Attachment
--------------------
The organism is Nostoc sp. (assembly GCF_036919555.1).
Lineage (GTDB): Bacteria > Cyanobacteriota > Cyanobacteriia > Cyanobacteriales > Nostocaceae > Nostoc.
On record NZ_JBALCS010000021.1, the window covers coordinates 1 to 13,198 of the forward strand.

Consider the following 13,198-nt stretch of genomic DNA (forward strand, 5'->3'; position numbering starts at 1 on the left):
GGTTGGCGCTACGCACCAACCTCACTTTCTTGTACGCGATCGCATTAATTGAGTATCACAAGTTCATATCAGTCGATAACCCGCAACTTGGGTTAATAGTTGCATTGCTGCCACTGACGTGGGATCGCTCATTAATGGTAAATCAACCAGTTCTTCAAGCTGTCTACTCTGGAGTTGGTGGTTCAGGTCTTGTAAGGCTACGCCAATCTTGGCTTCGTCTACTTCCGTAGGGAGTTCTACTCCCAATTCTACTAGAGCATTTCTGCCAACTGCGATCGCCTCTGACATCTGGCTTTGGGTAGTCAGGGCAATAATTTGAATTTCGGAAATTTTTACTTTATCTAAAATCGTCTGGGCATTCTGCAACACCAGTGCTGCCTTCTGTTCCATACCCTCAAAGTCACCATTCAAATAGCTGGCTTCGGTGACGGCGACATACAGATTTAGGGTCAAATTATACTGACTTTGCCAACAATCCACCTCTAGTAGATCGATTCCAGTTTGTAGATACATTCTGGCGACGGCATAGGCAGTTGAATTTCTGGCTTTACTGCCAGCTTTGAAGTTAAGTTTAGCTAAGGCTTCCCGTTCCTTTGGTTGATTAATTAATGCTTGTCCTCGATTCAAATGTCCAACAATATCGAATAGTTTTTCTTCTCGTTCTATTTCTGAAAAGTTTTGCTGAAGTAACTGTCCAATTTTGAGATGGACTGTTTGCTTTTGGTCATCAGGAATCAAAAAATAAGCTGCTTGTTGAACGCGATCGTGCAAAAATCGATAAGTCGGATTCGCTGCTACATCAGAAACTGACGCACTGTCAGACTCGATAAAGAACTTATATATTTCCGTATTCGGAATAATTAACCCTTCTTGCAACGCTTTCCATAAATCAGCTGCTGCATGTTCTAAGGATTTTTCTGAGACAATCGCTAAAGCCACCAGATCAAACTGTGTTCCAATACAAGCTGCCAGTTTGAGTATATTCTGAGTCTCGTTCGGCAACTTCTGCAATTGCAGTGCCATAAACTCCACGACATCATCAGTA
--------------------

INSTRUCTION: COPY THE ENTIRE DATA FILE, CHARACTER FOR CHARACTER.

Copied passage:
The organism is Nostoc sp. (assembly GCF_036919555.1).
Lineage (GTDB): Bacteria > Cyanobacteriota > Cyanobacteriia > Cyanobacteriales > Nostocaceae > Nostoc.
On record NZ_JBALCS010000021.1, the window covers coordinates 1 to 13,198 of the forward strand.

Consider the following 13,198-nt stretch of genomic DNA (forward strand, 5'->3'; position numbering starts at 1 on the left):
GGTTGGCGCTACGCACCAACCTCACTTTCTTGTACGCGATCGCATTAATTGAGTATCACAAGTTCATATCAGTCGATAACCCGCAACTTGGGTTAATAGTTGCATTGCTGCCACTGACGTGGGATCGCTCATTAATGGTAAATCAACCAGTTCTTCAAGCTGTCTACTCTGGAGTTGGTGGTTCAGGTCTTGTAAGGCTACGCCAATCTTGGCTTCGTCTACTTCCGTAGGGAGTTCTACTCCCAATTCTACTAGAGCATTTCTGCCAACTGCGATCGCCTCTGACATCTGGCTTTGGGTAGTCAGGGCAATAATTTGAATTTCGGAAATTTTTACTTTATCTAAAATCGTCTGGGCATTCTGCAACACCAGTGCTGCCTTCTGTTCCATACCCTCAAAGTCACCATTCAAATAGCTGGCTTCGGTGACGGCGACATACAGATTTAGGGTCAAATTATACTGACTTTGCCAACAATCCACCTCTAGTAGATCGATTCCAGTTTGTAGATACATTCTGGCGACGGCATAGGCAGTTGAATTTCTGGCTTTACTGCCAGCTTTGAAGTTAAGTTTAGCTAAGGCTTCCCGTTCCTTTGGTTGATTAATTAATGCTTGTCCTCGATTCAAATGTCCAACAATATCGAATAGTTTTTCTTCTCGTTCTATTTCTGAAAAGTTTTGCTGAAGTAACTGTCCAATTTTGAGATGGACTGTTTGCTTTTGGTCATCAGGAATCAAAAAATAAGCTGCTTGTTGAACGCGATCGTGCAAAAATCGATAAGTCGGATTCGCTGCTACATCAGAAACTGACGCACTGTCAGACTCGATAAAGAACTTATATATTTCCGTATTCGGAATAATTAACCCTTCTTGCAACGCTTTCCATAAATCAGCTGCTGCATGTTCTAAGGATTTTTCTGAGACAATCGCTAAAGCCACCAGATCAAACTGTGTTCCAATACAAGCTGCCAGTTTGAGTATATTCTGAGTCTCGTTCGGCAACTTCTGCAATTGCAGTGCCATAAACTCCACGACATCATCAGTA